JOHN MEREAU v. FREEDOM MECHANICALS LLC CORNERSTONE SERVICES DONALD COLBERT II CORNERSTONE SERVICES

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Supreme Court, Appellate Division, Third Department, New York.

JOHN J. MEREAU et al., Appellants, v. PETER M. PRENTICE, Doing Business as PRENTICE CONSTRUCTION, et al., Defendants, FREEDOM MECHANICALS, LLC, Doing Business as CORNERSTONE SERVICES, Named Herein as DONALD J. COLBERT II, Doing Business as CORNERSTONE SERVICES, Respondent.

521418

Decided: May 12, 2016

Before:  McCarthy, J.P., Egan Jr., Rose, Devine and Clark, JJ. Robert E. Lahm PLLC, Syracuse (Robert E. Lahm of counsel), for appellants. Santacrose & Frary, Albany (Keith M. Frary of counsel), for respondent.

MEMORANDUM AND ORDER

Calendar Date:  March 24, 2016

Appeals (1) from a judgment of the Supreme Court (Demarest, J.), entered March 9, 2015 in St. Lawrence County, upon a verdict rendered in favor of defendant Freedom Mechanicals, LLC, and (2) from an order of said court, entered April 24, 2015 in St. Lawrence County, which denied plaintiffs' motion to set aside the verdict.

Plaintiffs contracted with defendant Peter M. Prentice to construct their home in the Town of Louisville, St. Lawrence County.  Prentice subcontracted aspects of the work to, among others, defendant Freedom Mechanicals, LLC (hereinafter defendant).  On January 5, 2011, plaintiff John J. Mereau visited the construction site, fell down an open elevator shaft on the second floor of the unfinished residence and sustained permanent and severe injuries.

Mereau and, derivatively, his wife commenced two negligence actions against the various defendants that were subsequently consolidated.  The case proceeded to trial against Prentice and defendant, although only the claims involving defendant reached the jury, which returned a verdict in its favor.  Plaintiffs thereafter moved to set aside the verdict, arguing that it was not supported by credible evidence and that Supreme Court erred in refusing to give a missing witness charge with regard to an employee of defendant who did not testify.  Supreme Court denied the motion.  Plaintiffs appeal from both the judgment rendered on the verdict and the order denying the postverdict motion.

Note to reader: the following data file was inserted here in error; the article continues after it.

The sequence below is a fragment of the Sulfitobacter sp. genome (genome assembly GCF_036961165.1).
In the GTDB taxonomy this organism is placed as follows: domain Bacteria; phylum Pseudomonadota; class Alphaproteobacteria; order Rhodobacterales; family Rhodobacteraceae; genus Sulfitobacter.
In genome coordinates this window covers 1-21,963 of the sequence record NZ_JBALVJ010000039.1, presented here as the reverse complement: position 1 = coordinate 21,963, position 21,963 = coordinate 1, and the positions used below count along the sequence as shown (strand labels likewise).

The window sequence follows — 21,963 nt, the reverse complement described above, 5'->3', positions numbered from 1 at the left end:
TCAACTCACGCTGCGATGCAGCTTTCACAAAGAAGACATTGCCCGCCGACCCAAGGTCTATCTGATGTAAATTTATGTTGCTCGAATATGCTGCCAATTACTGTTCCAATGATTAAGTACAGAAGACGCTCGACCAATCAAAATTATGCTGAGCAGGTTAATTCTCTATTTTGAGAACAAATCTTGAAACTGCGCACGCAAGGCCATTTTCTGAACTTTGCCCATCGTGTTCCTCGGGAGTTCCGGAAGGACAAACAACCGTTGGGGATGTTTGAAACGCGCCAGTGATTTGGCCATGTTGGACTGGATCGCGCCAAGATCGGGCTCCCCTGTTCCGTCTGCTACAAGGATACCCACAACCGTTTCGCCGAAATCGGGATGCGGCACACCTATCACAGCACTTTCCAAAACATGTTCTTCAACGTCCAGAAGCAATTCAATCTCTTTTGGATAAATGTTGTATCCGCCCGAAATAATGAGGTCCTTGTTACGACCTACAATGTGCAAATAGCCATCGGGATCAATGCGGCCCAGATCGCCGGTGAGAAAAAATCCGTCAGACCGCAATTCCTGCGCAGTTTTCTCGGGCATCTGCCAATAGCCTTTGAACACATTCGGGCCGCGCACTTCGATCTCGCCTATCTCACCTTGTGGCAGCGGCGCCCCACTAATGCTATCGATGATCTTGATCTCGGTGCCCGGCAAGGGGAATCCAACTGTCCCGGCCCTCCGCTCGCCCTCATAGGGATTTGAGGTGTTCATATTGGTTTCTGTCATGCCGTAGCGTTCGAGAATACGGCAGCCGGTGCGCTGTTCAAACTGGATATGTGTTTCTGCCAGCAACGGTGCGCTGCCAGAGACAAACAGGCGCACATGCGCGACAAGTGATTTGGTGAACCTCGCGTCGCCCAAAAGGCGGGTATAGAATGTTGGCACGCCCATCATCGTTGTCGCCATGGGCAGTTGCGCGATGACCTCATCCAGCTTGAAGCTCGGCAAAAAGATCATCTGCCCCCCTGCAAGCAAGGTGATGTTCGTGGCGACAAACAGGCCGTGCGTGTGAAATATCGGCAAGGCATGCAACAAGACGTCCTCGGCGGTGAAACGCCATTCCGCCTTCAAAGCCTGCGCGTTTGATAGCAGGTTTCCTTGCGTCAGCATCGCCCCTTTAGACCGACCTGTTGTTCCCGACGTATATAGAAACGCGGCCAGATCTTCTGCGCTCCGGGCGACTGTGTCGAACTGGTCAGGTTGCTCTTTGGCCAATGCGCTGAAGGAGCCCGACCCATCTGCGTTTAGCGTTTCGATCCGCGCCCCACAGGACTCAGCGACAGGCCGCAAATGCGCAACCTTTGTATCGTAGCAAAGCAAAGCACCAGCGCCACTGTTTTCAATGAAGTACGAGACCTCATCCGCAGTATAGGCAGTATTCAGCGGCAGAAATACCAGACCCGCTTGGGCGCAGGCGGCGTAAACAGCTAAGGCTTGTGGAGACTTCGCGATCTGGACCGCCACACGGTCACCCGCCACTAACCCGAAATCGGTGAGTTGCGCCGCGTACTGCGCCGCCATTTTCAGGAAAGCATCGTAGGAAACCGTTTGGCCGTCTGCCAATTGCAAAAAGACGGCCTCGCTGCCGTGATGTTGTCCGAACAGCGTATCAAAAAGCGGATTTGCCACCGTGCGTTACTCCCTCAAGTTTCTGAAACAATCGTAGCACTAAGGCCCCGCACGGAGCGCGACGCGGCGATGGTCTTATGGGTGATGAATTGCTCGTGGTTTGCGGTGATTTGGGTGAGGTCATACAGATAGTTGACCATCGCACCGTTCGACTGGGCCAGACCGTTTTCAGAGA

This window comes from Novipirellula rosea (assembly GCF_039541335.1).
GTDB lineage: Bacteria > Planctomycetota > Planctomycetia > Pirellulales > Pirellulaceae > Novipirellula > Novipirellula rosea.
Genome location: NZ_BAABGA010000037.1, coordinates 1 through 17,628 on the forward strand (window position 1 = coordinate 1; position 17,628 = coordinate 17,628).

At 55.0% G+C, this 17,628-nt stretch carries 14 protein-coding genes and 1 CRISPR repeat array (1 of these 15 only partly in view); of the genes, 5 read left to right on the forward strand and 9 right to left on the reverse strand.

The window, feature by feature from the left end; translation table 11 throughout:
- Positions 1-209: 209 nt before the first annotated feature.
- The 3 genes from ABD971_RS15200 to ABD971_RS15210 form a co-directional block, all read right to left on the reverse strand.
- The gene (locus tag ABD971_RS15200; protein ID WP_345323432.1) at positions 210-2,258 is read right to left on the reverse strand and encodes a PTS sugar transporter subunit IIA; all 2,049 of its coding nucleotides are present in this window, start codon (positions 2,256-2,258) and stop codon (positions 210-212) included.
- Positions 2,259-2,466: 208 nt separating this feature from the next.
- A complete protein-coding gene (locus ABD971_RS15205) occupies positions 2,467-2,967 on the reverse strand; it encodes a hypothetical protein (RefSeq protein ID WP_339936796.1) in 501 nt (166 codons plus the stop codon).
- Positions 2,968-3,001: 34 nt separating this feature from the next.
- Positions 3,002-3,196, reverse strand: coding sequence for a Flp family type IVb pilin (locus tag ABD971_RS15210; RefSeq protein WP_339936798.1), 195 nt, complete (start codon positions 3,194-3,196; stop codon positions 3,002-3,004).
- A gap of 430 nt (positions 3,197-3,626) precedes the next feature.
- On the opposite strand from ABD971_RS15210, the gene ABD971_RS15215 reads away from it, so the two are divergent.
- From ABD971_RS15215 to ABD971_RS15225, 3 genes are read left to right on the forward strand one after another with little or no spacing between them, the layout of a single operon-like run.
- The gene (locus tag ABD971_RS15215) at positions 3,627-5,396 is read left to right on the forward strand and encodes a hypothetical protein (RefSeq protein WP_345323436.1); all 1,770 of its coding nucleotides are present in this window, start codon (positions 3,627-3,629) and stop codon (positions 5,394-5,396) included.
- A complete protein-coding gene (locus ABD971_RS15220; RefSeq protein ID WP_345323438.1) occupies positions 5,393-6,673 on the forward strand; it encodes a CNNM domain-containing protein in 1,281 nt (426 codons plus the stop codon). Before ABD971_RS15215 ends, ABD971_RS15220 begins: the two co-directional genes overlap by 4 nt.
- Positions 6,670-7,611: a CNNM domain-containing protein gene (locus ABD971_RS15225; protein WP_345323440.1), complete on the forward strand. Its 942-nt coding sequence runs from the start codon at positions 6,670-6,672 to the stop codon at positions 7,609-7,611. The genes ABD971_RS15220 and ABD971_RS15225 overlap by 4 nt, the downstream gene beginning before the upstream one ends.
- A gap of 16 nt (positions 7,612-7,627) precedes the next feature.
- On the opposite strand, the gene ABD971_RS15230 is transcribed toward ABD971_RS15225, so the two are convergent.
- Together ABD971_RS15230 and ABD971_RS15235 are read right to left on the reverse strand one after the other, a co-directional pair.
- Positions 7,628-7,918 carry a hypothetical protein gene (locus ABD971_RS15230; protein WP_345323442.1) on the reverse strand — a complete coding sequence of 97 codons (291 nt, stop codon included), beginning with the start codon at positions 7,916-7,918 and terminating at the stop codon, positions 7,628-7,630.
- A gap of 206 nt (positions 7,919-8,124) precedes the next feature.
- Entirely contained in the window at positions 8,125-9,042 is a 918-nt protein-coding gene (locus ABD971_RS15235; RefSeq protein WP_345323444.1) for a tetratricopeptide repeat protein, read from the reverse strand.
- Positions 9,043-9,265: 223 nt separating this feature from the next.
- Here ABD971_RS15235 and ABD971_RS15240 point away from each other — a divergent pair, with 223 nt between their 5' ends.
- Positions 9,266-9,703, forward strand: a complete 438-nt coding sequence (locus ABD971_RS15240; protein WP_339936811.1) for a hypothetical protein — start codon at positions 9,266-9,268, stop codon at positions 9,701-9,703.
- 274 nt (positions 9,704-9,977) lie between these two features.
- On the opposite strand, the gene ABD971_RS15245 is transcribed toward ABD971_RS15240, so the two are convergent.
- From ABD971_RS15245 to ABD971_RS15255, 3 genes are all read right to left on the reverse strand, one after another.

We affirm.  Plaintiffs assert that the verdict was against the weight of the evidence presented at trial, pointing to proof suggesting that an employee of defendant was responsible for removing the wooden barrier.  In assessing whether plaintiffs are correct, the relevant question is whether “the evidence so preponderate[d] in [plaintiffs'] favor ․ that [the verdict] could not have been reached on any fair interpretation of the evidence” (Lolik v. Big v. Supermarkets, 86 N.Y.2d 744, 746 [1995] [internal quotation marks and citation omitted];  see Grassi v. Ulrich, 87 N.Y.2d 954, 956 [1996];  Longtin v. Miller, 133 AD3d 939, 940 [2015] ).  Our review of the trial evidence does not reveal such to be the case.

Prentice testified that he inspected the construction site every day and the barrier blocking the opening to the elevator shaft was in place on the morning of the accident.  Defendant was responsible for duct work that ran through the elevator shaft, and Prentice testified that one of defendant's employees, Frank Trombley, arrived at the site around 10:00 a.m. with the stated intention of swapping out undersized ductwork that had previously been installed.  A worker employed by Prentice agreed that one of defendant's employees was at the site that morning.  Prentice found the barrier missing from the shaft opening after Mereau's accident and, while he did not see anyone remove the barrier, Prentice speculated that Trombley had done so in order to replace the ductwork.